Table of contents:
- 1. From barrels filled with ice to a household refrigerator
- 2. Way of evolution of the washing machine
- 3. From a unit that had to be transported on a horse-drawn carriage to a tiny robot vacuum cleaner
- 4. From stone prototype to modern ironing systems
- 5. The path of television technology from a static image the size of a postage stamp to giant multimedia systems
A modern person gets so used to everyday things that he does not even think about what path one or another device, equipment or technique had to go through so that they become constant helpers in every home. Literally 80-100 years ago, our great-grandmothers and great-grandfathers did not even know about the existence of many things, while others were so awkward and even frightening that it was more difficult to use them than to do something the old fashioned way.
1. From barrels filled with ice to a household refrigerator
Since ancient times, people have tried to preserve food as long as possible, so they constantly came up with ways to extend their "life". This issue was especially relevant in countries with hot climates.
In ancient Rome, for example, perishable foodstuffs were stored in deep cellars and in barrels filled with ice, and in Russia they dug special cellars - glaciers. Then inventive people came up with primitive lockers / barrels, wooden on the outside, galvanized and insulated on the inside with an ice bin. And this happened back in the 19th century. But such devices could only be used by rich people, as a rule, living in cities or traders in butter, milk, meat.
The first electric compression refrigerators were assembled in 1913, but they were so expensive that 2 Ford cars could be bought for that money. In a more practical and familiar version, the unit appeared in 1926, thanks to the efforts of the Danish engineer Christian Steenstrup.
He managed to create a home version of the refrigerator, which was practically silent, durable and harmless to human health. But the serial production in the USSR began only in 1939, although the batch was only a few thousand items and it was made at the Kharkov Tractor Plant.
2. Way of evolution of the washing machine
The importance of washing machines in the life of women can hardly be overestimated, because for millennia they had to wash their hands in blood to put things in order. Therefore, it is no wonder that any inventive person tried to facilitate this process by inventing fantastic devices (the washing board does not count).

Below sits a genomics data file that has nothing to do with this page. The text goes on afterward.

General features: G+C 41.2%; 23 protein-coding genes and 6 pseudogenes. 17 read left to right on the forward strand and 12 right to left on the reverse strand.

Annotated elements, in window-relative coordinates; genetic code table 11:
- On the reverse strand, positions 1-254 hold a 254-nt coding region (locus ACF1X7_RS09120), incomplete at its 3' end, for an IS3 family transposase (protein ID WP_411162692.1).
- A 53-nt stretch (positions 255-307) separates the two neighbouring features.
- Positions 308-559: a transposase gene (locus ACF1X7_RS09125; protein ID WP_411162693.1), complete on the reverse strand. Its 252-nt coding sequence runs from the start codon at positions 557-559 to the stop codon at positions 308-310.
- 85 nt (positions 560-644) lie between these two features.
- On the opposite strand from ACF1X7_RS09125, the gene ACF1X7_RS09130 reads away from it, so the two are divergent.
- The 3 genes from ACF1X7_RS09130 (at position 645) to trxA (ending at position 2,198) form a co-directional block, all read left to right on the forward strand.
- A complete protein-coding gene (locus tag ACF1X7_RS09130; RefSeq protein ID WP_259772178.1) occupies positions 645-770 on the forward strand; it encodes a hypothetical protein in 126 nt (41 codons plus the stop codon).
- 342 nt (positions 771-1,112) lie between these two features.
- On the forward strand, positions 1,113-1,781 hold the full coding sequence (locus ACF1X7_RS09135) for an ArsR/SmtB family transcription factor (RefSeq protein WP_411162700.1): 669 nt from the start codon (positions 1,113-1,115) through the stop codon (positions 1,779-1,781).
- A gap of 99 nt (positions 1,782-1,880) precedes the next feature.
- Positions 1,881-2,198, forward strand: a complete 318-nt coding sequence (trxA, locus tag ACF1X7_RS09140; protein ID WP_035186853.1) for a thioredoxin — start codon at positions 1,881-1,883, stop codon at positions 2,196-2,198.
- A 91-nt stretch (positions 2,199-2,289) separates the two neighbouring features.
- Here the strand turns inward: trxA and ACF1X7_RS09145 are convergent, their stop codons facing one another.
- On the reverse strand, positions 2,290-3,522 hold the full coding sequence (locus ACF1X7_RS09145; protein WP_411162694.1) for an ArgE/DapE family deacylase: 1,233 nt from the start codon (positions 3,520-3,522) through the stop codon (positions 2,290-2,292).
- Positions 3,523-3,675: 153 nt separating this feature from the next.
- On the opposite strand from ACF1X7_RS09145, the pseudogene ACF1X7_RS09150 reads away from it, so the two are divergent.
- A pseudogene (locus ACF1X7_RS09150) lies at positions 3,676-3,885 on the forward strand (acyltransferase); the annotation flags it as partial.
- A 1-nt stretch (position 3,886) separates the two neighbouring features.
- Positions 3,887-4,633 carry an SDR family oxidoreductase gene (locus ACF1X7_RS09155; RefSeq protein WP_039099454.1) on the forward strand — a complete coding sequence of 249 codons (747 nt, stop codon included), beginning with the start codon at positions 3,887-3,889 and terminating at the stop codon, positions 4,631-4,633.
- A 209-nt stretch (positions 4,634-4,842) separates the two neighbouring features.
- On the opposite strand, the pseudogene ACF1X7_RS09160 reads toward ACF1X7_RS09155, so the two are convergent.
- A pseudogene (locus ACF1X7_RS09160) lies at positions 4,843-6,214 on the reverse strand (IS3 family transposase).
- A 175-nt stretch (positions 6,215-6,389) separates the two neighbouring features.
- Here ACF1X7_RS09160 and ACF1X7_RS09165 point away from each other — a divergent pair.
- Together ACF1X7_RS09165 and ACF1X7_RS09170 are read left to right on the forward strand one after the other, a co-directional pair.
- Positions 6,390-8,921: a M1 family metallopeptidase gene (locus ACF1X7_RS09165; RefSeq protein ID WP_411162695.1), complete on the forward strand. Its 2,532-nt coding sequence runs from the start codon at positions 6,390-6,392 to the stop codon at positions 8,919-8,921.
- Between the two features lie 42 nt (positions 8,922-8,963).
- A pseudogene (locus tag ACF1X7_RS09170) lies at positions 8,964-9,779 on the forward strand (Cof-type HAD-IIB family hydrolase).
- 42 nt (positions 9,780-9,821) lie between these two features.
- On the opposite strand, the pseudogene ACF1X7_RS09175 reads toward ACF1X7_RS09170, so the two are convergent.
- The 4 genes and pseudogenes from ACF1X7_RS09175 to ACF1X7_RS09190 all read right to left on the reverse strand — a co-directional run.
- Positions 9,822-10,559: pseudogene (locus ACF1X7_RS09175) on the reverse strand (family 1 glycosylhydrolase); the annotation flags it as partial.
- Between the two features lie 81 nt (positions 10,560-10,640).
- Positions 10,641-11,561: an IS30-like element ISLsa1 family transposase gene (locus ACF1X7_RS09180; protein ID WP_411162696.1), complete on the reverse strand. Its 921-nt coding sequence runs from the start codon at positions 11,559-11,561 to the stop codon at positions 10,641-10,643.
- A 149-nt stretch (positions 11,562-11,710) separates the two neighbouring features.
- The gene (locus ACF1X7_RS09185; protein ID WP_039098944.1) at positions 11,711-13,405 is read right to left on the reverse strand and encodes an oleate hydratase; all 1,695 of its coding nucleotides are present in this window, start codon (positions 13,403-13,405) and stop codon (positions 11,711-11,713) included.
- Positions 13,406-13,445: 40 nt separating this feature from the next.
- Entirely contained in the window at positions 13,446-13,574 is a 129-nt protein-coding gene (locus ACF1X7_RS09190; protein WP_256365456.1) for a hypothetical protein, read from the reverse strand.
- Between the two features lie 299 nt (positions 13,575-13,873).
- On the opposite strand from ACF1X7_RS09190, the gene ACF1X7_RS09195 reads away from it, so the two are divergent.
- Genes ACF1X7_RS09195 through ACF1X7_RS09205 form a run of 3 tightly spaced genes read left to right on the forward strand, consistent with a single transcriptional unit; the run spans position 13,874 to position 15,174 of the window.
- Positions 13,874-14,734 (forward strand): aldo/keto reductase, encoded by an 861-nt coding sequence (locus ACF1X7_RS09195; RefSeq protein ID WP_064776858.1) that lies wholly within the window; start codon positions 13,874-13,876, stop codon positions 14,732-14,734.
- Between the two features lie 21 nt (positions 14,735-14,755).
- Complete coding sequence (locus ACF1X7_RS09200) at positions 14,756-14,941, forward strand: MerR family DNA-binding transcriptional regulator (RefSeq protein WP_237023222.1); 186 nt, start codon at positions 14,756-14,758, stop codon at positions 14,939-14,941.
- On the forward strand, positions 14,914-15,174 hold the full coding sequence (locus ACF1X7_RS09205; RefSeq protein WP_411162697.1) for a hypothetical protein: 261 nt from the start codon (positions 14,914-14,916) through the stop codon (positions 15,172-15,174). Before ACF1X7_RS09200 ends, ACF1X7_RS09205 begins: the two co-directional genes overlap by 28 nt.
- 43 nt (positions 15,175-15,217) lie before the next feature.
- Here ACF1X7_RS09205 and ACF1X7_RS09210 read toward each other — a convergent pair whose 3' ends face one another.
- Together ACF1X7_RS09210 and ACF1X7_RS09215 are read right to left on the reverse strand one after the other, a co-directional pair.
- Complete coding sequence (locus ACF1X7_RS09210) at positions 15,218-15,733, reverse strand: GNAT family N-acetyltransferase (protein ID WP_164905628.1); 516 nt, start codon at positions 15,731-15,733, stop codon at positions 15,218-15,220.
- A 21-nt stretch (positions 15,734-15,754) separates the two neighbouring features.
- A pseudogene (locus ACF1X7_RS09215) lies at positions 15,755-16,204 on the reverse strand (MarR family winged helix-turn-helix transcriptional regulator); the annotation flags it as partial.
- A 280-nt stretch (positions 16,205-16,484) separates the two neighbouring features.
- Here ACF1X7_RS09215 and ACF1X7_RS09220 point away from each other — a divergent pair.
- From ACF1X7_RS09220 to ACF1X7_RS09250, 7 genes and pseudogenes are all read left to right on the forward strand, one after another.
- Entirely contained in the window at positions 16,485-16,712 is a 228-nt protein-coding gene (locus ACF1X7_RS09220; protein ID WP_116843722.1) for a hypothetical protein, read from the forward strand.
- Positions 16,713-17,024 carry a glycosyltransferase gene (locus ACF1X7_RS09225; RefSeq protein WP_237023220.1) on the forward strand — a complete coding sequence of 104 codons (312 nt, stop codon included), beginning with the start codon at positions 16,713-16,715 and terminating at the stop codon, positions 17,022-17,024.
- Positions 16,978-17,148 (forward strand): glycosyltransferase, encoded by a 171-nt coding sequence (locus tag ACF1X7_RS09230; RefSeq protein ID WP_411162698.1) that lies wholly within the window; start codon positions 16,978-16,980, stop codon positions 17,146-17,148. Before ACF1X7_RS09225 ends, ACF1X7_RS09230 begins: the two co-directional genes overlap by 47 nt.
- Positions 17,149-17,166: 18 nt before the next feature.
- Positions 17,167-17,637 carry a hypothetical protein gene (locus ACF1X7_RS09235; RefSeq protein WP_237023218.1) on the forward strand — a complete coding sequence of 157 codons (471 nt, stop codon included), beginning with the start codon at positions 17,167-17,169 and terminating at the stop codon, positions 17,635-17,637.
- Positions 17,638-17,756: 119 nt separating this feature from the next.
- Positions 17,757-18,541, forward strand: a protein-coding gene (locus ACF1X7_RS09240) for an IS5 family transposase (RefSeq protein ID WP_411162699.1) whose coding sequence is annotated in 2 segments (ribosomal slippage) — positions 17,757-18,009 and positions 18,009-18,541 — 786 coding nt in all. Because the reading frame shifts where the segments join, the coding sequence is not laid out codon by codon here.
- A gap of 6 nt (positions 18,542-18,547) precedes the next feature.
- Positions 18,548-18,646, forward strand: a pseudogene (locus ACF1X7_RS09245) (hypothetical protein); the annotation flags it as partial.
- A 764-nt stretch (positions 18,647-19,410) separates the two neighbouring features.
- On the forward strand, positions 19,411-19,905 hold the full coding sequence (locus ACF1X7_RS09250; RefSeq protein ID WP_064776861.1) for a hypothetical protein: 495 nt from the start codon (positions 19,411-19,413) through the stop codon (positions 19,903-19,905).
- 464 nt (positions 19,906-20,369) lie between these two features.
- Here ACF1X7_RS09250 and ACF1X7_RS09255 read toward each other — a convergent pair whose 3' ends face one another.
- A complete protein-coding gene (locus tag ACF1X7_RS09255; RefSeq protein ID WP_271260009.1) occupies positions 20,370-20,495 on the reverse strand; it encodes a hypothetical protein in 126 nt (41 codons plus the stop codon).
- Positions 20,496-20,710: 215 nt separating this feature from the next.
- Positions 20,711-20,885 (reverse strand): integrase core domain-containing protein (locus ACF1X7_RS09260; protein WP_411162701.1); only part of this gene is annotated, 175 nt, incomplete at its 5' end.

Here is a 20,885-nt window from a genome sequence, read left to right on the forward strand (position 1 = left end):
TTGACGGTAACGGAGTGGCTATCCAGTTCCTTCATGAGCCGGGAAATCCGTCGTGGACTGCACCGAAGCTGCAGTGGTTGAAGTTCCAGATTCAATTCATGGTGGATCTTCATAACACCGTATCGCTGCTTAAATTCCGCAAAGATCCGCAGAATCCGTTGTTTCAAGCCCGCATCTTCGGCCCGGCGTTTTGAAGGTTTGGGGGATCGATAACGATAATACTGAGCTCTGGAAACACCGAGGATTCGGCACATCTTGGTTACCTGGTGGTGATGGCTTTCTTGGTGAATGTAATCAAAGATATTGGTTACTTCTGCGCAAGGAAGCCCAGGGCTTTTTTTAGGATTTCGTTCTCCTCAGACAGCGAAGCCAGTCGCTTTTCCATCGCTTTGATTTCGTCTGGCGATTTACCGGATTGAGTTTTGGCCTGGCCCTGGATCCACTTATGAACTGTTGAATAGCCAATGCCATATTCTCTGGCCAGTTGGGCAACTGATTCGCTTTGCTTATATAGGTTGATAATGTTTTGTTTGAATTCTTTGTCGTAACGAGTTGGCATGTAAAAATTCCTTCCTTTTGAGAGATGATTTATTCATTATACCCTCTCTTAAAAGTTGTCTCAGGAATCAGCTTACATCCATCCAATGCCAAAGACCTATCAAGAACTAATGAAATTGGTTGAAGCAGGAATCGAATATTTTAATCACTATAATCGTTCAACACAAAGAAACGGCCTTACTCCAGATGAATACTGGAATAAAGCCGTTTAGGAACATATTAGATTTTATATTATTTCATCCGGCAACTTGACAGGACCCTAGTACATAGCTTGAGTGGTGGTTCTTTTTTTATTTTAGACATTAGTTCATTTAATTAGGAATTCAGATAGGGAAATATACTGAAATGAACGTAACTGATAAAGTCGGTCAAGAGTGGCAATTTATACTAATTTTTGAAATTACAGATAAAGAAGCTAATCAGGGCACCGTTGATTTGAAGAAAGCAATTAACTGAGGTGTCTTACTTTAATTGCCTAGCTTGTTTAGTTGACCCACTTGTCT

But the first model with a rotating drum was invented by the American engineer James Kingy back in 1851, although it is unlikely that it will be possible to recognize a modern automatic machine in it, but it became the impetus for new developments and improvements.
Literally 10 years later, a multifunctional option was proposed, which made it possible not only to wash clothes, but also to wring them using rubber rollers. A more improved model has been produced by the Soviet industry for more than a decade, and many of us still remember the semiautomatic lumbering washers.
To this day, no one can say with certainty who and when invented the first washing machine, because the history of the emergence and evolution of this technology has passed more than one century and the country, while a bunch of inventors, entrepreneurs and even housewives fought over this issue.
Interesting fact:Thanks to the efforts of the mechanic Lee Maxwell, a museum was opened in Eton (Colorado, USA), which contains a unique collection of washing machines produced in the XX century.
Today, it houses more than 600 exhibits that work properly, so everyone can clearly see how this or that unit coped with washing and spinning the laundry.
3. From a unit that had to be transported on a horse-drawn carriage to a tiny robot vacuum cleaner
Another unit that a modern man cannot do without is a vacuum cleaner.A wonderful invention that not only makes housework easier, but also allows you to maintain the health of households. This household item has also come a long way to become what it is now, with its dimensions and functionality. Despite the statement "laziness is the engine of progress", in the case of this household appliance, it did not work out very well.